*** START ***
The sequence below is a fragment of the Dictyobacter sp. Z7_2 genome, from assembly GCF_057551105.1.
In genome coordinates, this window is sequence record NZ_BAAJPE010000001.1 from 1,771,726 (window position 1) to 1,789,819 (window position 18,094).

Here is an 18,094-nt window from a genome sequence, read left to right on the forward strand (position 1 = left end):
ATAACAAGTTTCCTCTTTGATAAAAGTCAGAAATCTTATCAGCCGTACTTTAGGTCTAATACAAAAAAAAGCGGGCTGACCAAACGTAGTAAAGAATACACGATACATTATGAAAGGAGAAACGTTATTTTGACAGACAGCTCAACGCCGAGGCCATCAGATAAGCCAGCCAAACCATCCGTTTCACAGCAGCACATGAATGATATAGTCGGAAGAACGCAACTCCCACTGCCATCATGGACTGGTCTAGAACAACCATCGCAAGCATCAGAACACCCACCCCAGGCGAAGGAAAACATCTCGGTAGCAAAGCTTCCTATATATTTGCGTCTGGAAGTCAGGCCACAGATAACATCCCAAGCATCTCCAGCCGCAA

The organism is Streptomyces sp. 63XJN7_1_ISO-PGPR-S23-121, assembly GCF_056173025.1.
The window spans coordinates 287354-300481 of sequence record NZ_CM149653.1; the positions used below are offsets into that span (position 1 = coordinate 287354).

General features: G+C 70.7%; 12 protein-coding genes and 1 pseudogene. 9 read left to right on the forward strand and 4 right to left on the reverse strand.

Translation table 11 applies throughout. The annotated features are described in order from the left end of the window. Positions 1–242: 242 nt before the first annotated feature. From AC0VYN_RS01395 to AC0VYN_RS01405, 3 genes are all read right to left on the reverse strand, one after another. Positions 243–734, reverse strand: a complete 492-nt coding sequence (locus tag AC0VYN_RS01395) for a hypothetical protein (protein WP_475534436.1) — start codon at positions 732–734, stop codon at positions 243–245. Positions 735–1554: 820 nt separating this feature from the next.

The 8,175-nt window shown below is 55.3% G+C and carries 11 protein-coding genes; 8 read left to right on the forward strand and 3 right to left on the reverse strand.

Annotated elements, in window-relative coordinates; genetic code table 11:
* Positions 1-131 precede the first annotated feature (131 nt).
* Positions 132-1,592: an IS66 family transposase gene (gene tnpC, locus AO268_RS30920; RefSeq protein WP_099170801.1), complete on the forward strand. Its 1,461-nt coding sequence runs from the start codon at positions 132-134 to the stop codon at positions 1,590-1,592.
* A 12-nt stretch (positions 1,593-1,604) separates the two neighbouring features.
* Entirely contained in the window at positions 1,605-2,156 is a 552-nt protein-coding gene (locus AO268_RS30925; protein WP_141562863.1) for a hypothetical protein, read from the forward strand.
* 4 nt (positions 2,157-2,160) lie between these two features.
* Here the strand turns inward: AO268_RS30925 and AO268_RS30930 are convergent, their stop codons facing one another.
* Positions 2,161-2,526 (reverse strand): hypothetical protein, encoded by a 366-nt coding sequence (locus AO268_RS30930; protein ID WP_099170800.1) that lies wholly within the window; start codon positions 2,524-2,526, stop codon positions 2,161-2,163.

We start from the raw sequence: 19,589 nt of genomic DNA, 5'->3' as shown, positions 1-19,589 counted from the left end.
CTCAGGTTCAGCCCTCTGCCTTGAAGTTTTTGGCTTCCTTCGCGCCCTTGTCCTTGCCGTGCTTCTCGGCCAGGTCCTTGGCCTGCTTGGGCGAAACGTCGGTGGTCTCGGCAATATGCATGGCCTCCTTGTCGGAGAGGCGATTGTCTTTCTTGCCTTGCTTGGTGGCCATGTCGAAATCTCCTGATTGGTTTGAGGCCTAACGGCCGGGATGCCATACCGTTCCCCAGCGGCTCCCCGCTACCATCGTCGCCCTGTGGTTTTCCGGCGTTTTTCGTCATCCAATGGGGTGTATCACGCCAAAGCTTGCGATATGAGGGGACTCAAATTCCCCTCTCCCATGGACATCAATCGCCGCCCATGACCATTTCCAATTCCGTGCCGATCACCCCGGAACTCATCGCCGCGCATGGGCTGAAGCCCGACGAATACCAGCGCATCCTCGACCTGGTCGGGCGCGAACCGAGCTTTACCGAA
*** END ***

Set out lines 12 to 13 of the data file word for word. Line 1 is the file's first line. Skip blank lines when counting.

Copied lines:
* Positions 132-1,592: an IS66 family transposase gene (gene tnpC, locus AO268_RS30920; RefSeq protein WP_099170801.1), complete on the forward strand. Its 1,461-nt coding sequence runs from the start codon at positions 132-134 to the stop codon at positions 1,590-1,592.
* A 12-nt stretch (positions 1,593-1,604) separates the two neighbouring features.